While tomorrow’s passengers sleep, LRT’s maintenance wizards battle against time

The maintenance crew loosens screws from the rail joints with an impact wrench before replacing the old rails.

BUKIT JALIL: Up to half a million people use the Kuala Lumpur Light Rail Transit system every day.

Few of them spare a thought for the men who work through the night to ensure their trains runs smoothly during the day.

Shortly after midnight, when most of the lights of Kuala Lumpur are off and the city slumbers, Rozali bin Abdul Rahman, a senior technician for RapidKL, begins work. An expert thermite welder, the 12-year veteran is a legend in his vital track-repair field, as he is skilled in every step of the process.

“I’m used to the workload and the timing of nights. I have been doing it for so long, it’s second nature now,” he told FMT recently.

Every night, once the electricity has been shut off, and earthing devices ensure there is no current flowing, Rozali and his team take to the tracks to start their repair and maintenance work.

The team of 13 starts replacing worn out rails by sawing them with a rail cutter, creating firework-like sparks, then installing new rail sections, bolting them in place with impact wrenches.

To join the electrical conductors for each of the rail joints, the workers brew up a molten metal solution in a mould that will be patched with clay.

Once this has hardened, they shear off the excess and clean up after every section, leaving no potentially dangerous debris behind.

“The hours are hard for my family but they try to understand,” Rozali said. “After all, work is work, right?”

“I feel proud of my work because when the trains operate smoothly every day, I know that I’ve contributed my part.”

Senior track executive and foreman for rail replacement works, Chairil Syarna Mazlan, worries about the limited time the workers have to do their job.

“We only have from 1am to 4.30am to get all the scheduled jobs done, so making sure that the team is focused and ready when we start is my responsibility.”

His ambition is to achieve Japan’s level of maintenance as a standard. A big challenge.

Azmale Amzah, head of Track Network Maintenance for the Ampang Line, is responsible for ensuring the maintenance goes as smoothly as possible.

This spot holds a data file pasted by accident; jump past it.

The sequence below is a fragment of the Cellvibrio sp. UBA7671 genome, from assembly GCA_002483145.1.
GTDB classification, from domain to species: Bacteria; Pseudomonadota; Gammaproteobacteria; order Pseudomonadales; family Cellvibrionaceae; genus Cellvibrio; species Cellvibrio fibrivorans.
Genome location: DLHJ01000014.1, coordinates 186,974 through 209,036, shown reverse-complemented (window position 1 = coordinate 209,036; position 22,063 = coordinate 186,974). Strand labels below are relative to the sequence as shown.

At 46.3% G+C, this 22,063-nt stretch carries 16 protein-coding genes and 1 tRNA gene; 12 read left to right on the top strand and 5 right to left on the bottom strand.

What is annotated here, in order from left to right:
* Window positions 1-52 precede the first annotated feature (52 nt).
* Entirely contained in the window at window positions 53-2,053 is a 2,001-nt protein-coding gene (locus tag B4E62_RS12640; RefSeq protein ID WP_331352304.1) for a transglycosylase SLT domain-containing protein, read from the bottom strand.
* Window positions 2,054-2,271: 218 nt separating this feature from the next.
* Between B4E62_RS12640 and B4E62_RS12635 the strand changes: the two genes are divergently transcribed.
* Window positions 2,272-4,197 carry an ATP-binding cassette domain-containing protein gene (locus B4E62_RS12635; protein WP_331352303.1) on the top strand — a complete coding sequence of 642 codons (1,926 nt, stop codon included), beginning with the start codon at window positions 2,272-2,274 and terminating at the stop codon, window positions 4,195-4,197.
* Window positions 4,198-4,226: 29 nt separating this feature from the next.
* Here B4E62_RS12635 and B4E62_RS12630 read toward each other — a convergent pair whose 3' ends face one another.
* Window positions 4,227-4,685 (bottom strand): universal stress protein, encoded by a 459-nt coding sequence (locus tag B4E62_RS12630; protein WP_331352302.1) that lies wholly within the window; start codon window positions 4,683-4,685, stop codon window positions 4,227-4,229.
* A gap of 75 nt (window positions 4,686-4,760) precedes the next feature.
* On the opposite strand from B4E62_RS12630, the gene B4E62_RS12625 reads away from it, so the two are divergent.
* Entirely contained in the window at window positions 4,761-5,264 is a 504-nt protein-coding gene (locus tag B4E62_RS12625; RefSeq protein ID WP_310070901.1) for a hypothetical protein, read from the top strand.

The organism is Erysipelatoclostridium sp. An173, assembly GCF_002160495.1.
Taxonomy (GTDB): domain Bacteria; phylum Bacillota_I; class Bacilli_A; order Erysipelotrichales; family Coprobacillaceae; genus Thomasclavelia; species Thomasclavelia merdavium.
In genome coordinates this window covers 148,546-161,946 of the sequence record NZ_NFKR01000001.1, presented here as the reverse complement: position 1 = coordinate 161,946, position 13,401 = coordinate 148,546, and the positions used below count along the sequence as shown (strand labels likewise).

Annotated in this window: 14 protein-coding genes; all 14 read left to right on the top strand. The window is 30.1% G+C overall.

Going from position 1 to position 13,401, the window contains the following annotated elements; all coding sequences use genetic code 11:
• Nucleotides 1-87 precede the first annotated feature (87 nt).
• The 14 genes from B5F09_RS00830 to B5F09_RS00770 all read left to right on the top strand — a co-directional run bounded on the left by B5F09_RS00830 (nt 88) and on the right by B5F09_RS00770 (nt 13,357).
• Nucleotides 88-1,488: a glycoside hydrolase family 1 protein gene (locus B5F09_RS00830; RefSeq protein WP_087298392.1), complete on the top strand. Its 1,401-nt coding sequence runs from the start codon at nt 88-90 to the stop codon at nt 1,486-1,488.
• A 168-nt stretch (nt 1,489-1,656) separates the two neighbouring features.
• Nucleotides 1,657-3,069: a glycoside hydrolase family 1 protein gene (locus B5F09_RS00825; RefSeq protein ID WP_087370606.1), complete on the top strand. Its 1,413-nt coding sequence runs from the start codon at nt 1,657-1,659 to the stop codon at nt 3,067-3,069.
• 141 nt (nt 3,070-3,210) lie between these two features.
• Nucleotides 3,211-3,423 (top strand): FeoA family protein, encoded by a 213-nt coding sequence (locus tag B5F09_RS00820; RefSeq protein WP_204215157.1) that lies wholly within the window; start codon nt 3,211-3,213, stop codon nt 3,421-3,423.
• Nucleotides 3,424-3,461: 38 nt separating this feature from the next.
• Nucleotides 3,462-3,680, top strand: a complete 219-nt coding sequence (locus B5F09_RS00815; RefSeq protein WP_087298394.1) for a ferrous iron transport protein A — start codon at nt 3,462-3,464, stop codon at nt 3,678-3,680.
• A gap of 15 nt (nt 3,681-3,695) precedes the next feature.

“Our available engineering hours are very short, because we are working on a metro line. As we can only work when no trains are operating, every step must contain no flaws or mistakes as that could be disastrous when the line reopens in the morning.”

“Even if we have not completed and signed off the job, we must impose temporary measures to ensure every subsystem is safe for use when the power is switched on and the first passengers board. Their safety is always the top priority.”

There is no room for error in such a critical job.

When asked about the frequent delays and issues that sometimes go viral on social media, he said the public does not see the amount of work that goes into every night’s maintenance.

“We accept our faults, and if we are given an opportunity to address an area of concern, we will do our best to improve.

“But the finger-pointing nature of our modern society makes it more difficult to explain what we are doing and why, and it does take a toll on the overall morale of the teams working through the night.

“All we want is for the passengers to be safe and feel comfortable. That’s all we really hope for, every single one of us.”

Most bleary-eyed commuters rattling towards work in the morning are simply concerned with their own lives, as they try to carve a living in the giant metropolis.

However, perhaps a few will spare a thought for these unsung men who have worked through the night to keep the city on track during the day.

The maintenance crew, whose hard work at night keeps trains running during the day.  Abang Rock discusses some final matters with his crew before work begins. The cargo railcar pulls into the Bukit Jalil LRT station, carrying workers at the back.  The railcar leader waits for clearance from the control tower.  The Ampang Line crew at work on the tracks at the Bukit Jalil station. The maintenance crew loosens screws from the rail joints with an impact wrench before replacing the old rails.   Sparks fly as a worker saws at the rail with a rail-cutting machine. A hook, clamped on the rail which is used to lift it onto the cargo railcar.  Senior technician Rozali Rahman measures the gap between the rails. The rails should be 25-30cm apart. Glowing magma is seen on the track after the mould, inserted between the rails, is removed. Safety masks protect the workers from the sparks.  It's hard work, and the workers know it's important to stay hydrated.